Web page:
King's correspondence with notable British and U.S. gardeners gave her the idea to organize garden clubs as a means of banding women together. In 1912, she helped found the Garden Club of Michigan and in 1913 the Garden Club of America (GCA). In 1914, King co-founded the Women's National Agricultural & Horticultural Association, which later became known as the Woman's National Farm & Garden Association (WNFGA). King served as the WNFGA's first president. On one level, the garden clubs were social, but during meetings members enjoyed presentations on seasonable topics like plant varieties, fertilizers, fungi, bees, and soil quality. They also took group excursions to visit noteworthy gardens.
On a deeper level, King prompted the clubs to be more than social tools. She believed gardening had a democratizing effect and saw gardening as a way to bring together women from different backgrounds, economic statuses, and regions. She also believed that garden clubs could help women better their lot. The WNFGA, for example, offered scholarships to women seeking degrees in agriculture or botany. The GCA published booklets on how to stage a flower show to help clubs generate interest. During World War I, King brought together the GCA and the WNFGA to found the Woman's Land Army, which dispatched 15,000 females to plow fields, drive tractors, and plant and harvest crops across the United States. With so many men away at war, there was a labor shortage, and crops began to rot. For her efforts to mobilize women and help fortify U.S. food production during the war, King was awarded a bronze medal from the National War Garden Commission. The Woman's Land Army was also active during World War II.
In 1915, King published The Well-Considered Garden under the byline “Mrs. Francis King,” the pen name she used for the remainder of her life. Jekyll wrote the preface to the 290-page gardening manual, which offered detailed chapters on color harmony, companion crops, and the value of “trial” gardens and small spring-flower borders. Orchard House was featured prominently in the book. In the chapter on color, King noted her displeasure for the Victorian garden trait of tight color patterns. She preferred solid masses of complementary colors instead of a mottled blending. As such, she also preferred plants with solid-color blooms and no variegation. King admonished seed companies for selling mixed-color packets. “I have to confess,” she wrote in The Well-Considered Garden, “to a faint prejudice against stripes, flakes, or eyes in phloxes, principally because, as a rule, the best effects in color groupings are obtained by the use of flowers of clear, solid tones—otherwise one cannot count upon the result of one's planning.”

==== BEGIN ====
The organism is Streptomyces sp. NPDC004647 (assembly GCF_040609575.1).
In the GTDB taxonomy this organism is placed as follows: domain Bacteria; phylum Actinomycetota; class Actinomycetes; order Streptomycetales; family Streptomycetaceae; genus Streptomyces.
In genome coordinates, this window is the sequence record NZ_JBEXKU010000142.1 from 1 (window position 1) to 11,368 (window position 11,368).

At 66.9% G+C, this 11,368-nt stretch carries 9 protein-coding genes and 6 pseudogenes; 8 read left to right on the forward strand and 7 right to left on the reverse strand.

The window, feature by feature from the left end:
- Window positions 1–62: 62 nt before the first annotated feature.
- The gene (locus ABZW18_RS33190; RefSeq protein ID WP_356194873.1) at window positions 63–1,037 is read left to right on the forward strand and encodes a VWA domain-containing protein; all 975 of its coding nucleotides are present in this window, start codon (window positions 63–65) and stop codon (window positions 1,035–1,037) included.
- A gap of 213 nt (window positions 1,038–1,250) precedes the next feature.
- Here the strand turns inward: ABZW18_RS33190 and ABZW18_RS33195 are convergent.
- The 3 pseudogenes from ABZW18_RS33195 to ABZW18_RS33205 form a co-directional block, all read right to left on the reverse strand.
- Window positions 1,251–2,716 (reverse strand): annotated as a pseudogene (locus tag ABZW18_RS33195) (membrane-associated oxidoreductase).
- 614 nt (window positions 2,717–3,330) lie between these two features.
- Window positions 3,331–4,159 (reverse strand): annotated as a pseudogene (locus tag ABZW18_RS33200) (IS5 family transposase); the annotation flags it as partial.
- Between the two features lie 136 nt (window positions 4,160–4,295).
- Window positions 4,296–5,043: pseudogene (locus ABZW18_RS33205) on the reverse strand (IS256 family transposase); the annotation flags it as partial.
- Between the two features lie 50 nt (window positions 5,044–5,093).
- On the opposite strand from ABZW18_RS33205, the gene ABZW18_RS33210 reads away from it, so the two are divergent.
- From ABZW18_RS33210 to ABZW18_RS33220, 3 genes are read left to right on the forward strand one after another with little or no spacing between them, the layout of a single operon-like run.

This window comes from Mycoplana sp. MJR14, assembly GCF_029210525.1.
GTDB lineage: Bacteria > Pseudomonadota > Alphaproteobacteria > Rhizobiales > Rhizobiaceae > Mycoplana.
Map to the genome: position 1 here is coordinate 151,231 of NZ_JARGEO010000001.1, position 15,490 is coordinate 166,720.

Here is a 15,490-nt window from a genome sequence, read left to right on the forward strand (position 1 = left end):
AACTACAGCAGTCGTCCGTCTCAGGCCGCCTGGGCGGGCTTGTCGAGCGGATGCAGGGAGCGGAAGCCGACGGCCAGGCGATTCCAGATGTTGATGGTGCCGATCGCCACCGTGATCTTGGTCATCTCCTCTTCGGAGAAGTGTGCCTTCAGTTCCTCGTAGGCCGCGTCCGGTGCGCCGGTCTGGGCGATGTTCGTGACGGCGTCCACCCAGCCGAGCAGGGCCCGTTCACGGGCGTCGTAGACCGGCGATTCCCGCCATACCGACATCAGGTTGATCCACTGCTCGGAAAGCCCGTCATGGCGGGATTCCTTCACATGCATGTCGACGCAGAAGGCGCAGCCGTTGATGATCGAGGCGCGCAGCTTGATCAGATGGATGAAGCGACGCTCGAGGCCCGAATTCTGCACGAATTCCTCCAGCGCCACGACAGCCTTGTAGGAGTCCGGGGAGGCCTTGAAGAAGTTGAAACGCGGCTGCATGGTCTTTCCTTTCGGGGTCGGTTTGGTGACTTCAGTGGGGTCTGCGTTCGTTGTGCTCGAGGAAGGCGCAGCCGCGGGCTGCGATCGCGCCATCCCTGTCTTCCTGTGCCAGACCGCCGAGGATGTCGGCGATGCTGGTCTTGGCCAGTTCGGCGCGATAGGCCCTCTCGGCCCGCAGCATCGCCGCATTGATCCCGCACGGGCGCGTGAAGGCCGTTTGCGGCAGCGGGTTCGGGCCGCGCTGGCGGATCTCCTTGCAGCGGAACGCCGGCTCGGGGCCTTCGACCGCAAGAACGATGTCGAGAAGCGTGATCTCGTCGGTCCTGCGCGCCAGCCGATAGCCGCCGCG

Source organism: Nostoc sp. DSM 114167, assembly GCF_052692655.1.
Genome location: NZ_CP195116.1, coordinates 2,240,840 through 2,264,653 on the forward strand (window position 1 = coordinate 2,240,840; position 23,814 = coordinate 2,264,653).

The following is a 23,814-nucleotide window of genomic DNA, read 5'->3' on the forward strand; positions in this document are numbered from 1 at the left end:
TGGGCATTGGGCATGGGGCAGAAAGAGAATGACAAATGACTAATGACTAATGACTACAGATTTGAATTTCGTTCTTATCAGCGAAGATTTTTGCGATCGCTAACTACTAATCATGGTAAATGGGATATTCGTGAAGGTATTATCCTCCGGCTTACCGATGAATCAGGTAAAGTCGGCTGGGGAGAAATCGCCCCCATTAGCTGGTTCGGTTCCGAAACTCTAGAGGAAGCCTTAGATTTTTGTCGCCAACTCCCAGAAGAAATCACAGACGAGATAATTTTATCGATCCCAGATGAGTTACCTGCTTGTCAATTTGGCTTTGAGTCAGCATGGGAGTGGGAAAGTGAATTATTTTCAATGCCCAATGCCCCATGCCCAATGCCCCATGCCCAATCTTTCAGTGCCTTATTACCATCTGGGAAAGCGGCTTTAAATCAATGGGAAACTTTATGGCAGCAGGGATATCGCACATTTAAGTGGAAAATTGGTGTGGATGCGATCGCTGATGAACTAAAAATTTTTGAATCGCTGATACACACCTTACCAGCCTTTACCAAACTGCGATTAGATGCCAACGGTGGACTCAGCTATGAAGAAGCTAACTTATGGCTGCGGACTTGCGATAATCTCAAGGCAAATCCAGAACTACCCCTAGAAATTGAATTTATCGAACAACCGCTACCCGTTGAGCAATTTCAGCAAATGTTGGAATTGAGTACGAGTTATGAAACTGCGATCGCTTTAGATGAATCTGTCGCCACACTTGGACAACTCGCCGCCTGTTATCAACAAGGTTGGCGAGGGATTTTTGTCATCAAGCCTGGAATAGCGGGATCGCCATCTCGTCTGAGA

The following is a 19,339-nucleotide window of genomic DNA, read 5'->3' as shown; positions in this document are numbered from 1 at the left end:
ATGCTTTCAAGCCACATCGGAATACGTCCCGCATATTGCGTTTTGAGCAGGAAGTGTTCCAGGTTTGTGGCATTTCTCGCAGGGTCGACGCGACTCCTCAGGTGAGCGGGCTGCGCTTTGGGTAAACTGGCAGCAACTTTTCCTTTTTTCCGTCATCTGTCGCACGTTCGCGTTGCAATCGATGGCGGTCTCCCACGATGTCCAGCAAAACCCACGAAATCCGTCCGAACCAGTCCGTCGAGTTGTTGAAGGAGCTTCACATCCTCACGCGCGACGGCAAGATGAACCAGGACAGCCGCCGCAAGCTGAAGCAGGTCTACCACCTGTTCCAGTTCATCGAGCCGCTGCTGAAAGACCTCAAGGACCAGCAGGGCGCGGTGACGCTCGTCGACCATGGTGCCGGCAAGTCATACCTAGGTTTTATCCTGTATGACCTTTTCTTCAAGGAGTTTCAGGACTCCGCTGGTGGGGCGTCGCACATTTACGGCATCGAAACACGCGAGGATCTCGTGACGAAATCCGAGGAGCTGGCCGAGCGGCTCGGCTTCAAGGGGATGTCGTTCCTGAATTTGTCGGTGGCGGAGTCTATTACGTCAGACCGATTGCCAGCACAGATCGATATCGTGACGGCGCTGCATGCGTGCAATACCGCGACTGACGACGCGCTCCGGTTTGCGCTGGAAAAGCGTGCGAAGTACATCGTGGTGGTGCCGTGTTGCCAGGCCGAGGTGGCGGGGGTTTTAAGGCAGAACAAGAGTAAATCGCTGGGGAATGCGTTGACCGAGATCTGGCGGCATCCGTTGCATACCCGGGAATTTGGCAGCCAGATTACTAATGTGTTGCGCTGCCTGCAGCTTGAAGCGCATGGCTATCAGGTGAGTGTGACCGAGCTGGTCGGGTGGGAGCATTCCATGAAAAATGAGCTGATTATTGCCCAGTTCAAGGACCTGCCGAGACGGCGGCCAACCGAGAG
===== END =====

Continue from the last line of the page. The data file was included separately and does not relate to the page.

The Well-Considered Garden was aimed at the wealthier, estate gardener. King urged readers to acquire copies of the Répertoire de Couleurs from the Chrysanthemum Society of France, believing it to be the premier guide to definitive flower color. The book included a chapter on hiring and maintaining a good relationship with the gardener. King also discussed the benefit of having a landscape architect develop the initial design. In this way, she helped usher in a new era of professional landscapers. In addition, The Well-Considered Garden was packed with photos and illustrations featuring gardens across the United States, as well as descriptions of local gardening clubs.
King's husband died in 1927 and she was forced to sell Orchard House. The estate was purchased by the Ladies of the Modern Maccabees, who turned it into a nursing home and attempted to maintain the grounds. After the home closed in the late 1960s, Orchard House was used as an administration building by the Alma Public Schools. Later, it was purchased by a funeral home, which bulldozed the house and gardens to make way for a parking lot. In this way, King's preeminent garden was lost to history.
As for King, she traveled to Europe after her husband's death and returned to the United States to campaign for Herbert Hoover in 1928. She soon discovered South Hartford, New York, and purchased a home there, then set about developing a new—and smaller—garden. She dubbed this new estate “Kingstree.” In her latter years, King continued writing gardening articles for newspapers and magazines. Her work gained in popularity as the “City Beautiful Movement” spread through urban populations in the early 20th century. In 1943, she served as a garden adviser to the mail-order giant Montgomery Ward, which published a “Planning Your Planting” series authored by King.
After World War II, King pushed the idea of an international horticulture society, believing that it would bring nations together as a vehicle for peace and understanding. She died on January 16, 1948, in at her daughter's home in Massachusetts, and her ashes were dispersed at the Kingstree garden. In 1952, King's contributions to the American landscape were honored at the National Arboretum in Washington, D.C., with the dedication of the Louisa King Dogwood Garden overlooking the Anacostia River.
Birnbaum, Charles A., and Robin Karson, editors, Pioneers of American Landscape Design, McGraw-Hill, 2000.
King, Mrs. Francis, The Little Garden, Atlantic Monthly Press, 1921.
King, Mrs. Francis, The Well-Considered Garden, Charles Scribner's Sons, 1915.
Seale, William, The Garden Club of America: 100 Years of a Growing Legacy, Smithsonian Books, 2012.
American Horticulturist, October 1991, Virginia Lopez Begg, “Mrs. Francis King, ‘Dean of American Gardening.’”
House & Garden, March 1940, Louise S.B. Saunders, “Of Gardeners and Garden Clubs.”
Clarke Historical Library website, https://www.cmich.edu/library/ (December 6, 2016), Emma Currie, “Mrs. Louisa Yeoman King: ‘The Fairy Godmother of Gardening’ Alma, Michigan 1863–1948.”❑